American Long Distance Hiking Association - West

A Perspective of Fastest Known Times

05 Oct 2017 12:53 PM | Bob Turner (Administrator)

Fastest Known Time (FKT)
Clint “Lint” Bunting


Fastest Known Time (FKT) record-setting attempts on the long trails have been gaining popularity lately.  Until recently, achieving an FKT was a bit of a novelty.  Mostly undertaken by ‘repeat offender’ hikers like Scott “Bink” Williamson. His FKTs weren’t noticed by many outside of the hiking community, and there was relatively little fanfare when he set these records. Ten years ago, thru-hiking the PCT in less than 80 days was considered lightning quick, a speed barely obtainable by mere mortals. Nowadays that perspective is being continually challenged and is changing fast.

As more and more endurance athletes learn of the National Scenic Trails, they’re coming to them in droves, each seeking out a unique mental and physical challenge. Thru-hiking a trail is tough enough if you have no time restrictions, as readers of this article undoubtedly know. Hauling your filthy carcass and all the gear it needs to be warm, fed and dry for thousands of miles is an endeavor that many attempt, but few complete. Trying to best a record established by a speedy predecessor is a whole new version of challenge, and being that I’m on trail nearly every year, I often hear thru-hikers voice confusion and dismay at folks attempting an FKT. “You can’t see anything going that fast” is a popular one. “What’s the rush? Who are you trying to impress?” is another common utterance I hear. “I just don’t get it”… oh man, this one kills me.
 
Now, I have never set an FKT on anything other than “race to the buffet restaurant”, but I understand the drive that brings people out to test their mettle and luck (never-ending pasta bowl, duh). It’s easy to understand, really. To help yourself grasp why anyone would subject themselves to 50 mile days in pursuit of a record setting pace, all the average hiker needs to do is remember how most of THEIR friends and family reacted when they informed them they were headed into the wilderness to walk a long trail. Do you remember telling your peers you were headed out to walk 2000+ miles instead of using your vacation time to relax on an ocean cruise? Do you remember how they furrowed their brow and raised eyebrows, at a loss for understanding why you didn’t want to drink Mai Thais and dip anything you could find into the chocolate fountain, while a DJ played endless dance music and everyone got tan? Remember how you tried to explain to your peers that this epic hike of yours was fulfilling a dream, a challenge to yourself, and a way to connect with a deeper, primal lifestyle?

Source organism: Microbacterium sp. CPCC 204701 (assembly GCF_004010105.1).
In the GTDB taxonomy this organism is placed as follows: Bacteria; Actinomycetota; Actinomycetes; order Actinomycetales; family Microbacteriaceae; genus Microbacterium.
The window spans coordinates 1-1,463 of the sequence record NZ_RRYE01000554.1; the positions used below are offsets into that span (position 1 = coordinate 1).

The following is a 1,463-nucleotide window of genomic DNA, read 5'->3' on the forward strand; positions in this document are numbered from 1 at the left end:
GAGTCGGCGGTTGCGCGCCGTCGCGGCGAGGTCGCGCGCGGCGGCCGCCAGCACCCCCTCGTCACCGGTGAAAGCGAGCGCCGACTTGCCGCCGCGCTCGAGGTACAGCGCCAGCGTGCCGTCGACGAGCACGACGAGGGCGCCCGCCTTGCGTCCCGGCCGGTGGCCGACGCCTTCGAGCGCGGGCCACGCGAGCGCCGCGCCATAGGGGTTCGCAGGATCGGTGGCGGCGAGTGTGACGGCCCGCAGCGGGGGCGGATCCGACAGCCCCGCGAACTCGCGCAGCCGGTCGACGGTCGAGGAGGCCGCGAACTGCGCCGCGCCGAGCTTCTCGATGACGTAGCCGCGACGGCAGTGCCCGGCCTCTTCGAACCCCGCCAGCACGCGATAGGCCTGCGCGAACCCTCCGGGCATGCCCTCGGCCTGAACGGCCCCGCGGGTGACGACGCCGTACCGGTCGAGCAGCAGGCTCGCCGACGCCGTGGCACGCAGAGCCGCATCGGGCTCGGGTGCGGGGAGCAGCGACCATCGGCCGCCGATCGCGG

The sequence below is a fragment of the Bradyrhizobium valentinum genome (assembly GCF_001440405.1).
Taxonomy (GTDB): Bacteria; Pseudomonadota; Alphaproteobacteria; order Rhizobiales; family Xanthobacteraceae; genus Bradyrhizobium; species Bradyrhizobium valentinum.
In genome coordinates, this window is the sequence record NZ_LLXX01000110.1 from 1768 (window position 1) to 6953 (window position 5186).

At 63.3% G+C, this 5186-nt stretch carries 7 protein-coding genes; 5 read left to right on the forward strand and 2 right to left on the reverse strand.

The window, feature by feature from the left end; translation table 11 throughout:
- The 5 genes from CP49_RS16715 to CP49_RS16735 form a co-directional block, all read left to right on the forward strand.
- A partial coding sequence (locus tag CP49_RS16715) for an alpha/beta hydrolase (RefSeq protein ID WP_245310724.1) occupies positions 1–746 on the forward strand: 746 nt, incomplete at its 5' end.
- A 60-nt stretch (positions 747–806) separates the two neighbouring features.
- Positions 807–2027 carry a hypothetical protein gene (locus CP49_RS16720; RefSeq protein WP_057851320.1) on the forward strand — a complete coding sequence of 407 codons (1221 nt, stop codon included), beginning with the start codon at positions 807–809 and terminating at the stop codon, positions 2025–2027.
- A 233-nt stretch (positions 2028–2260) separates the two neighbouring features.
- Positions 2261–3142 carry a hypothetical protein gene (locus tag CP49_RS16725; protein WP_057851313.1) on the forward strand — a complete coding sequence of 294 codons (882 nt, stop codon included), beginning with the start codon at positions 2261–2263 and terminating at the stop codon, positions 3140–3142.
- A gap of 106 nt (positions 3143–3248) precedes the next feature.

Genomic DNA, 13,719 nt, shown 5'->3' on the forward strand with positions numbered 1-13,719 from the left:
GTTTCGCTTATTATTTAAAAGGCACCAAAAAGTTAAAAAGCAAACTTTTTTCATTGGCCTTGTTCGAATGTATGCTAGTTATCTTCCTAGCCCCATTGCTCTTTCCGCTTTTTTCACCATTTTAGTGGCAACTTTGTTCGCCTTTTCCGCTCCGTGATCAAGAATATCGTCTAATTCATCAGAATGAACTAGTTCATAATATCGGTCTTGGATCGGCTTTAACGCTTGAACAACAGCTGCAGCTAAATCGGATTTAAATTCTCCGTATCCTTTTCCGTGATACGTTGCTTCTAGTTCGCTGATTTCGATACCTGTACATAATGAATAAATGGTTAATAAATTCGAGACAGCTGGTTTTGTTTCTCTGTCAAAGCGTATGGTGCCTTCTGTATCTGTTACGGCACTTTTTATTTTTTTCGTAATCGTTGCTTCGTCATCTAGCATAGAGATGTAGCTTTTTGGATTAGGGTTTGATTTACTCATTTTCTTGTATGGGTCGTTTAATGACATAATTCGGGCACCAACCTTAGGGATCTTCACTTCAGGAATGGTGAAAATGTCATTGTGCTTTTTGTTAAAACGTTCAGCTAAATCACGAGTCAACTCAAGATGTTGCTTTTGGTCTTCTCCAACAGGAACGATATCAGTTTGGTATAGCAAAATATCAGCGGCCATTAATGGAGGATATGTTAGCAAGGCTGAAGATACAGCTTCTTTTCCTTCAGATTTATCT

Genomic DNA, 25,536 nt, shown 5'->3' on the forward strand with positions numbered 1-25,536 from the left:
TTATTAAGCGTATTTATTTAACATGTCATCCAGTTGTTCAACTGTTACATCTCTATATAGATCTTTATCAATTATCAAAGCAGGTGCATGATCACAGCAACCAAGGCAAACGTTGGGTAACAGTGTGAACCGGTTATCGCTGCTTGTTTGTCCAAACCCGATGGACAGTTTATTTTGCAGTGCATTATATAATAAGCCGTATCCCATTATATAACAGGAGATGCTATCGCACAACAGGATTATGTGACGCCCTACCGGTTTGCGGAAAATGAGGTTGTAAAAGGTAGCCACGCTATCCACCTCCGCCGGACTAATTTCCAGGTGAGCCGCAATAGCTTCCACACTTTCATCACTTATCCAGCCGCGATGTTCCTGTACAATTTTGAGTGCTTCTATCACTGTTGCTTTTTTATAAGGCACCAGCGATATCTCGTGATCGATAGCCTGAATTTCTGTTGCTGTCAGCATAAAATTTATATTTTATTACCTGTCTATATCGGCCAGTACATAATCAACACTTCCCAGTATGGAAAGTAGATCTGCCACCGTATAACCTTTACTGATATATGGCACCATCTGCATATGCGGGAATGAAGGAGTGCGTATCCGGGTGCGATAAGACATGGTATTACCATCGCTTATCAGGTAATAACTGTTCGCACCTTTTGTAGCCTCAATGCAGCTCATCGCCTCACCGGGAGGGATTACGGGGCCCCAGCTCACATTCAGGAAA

Lint, on the PCT 2009

You remember. I know you do. It’s quite common for most people to question your sanity when you tell them of your thru-hike plans, and it’s precisely the same confusion your average thru-hiker has when confronted with someone setting an FKT. They just don’t get it.
 
It reminds me of a bit that the late/great comedian/social commentator George Carlin used to do, observing a truth about the experience of freeway driving.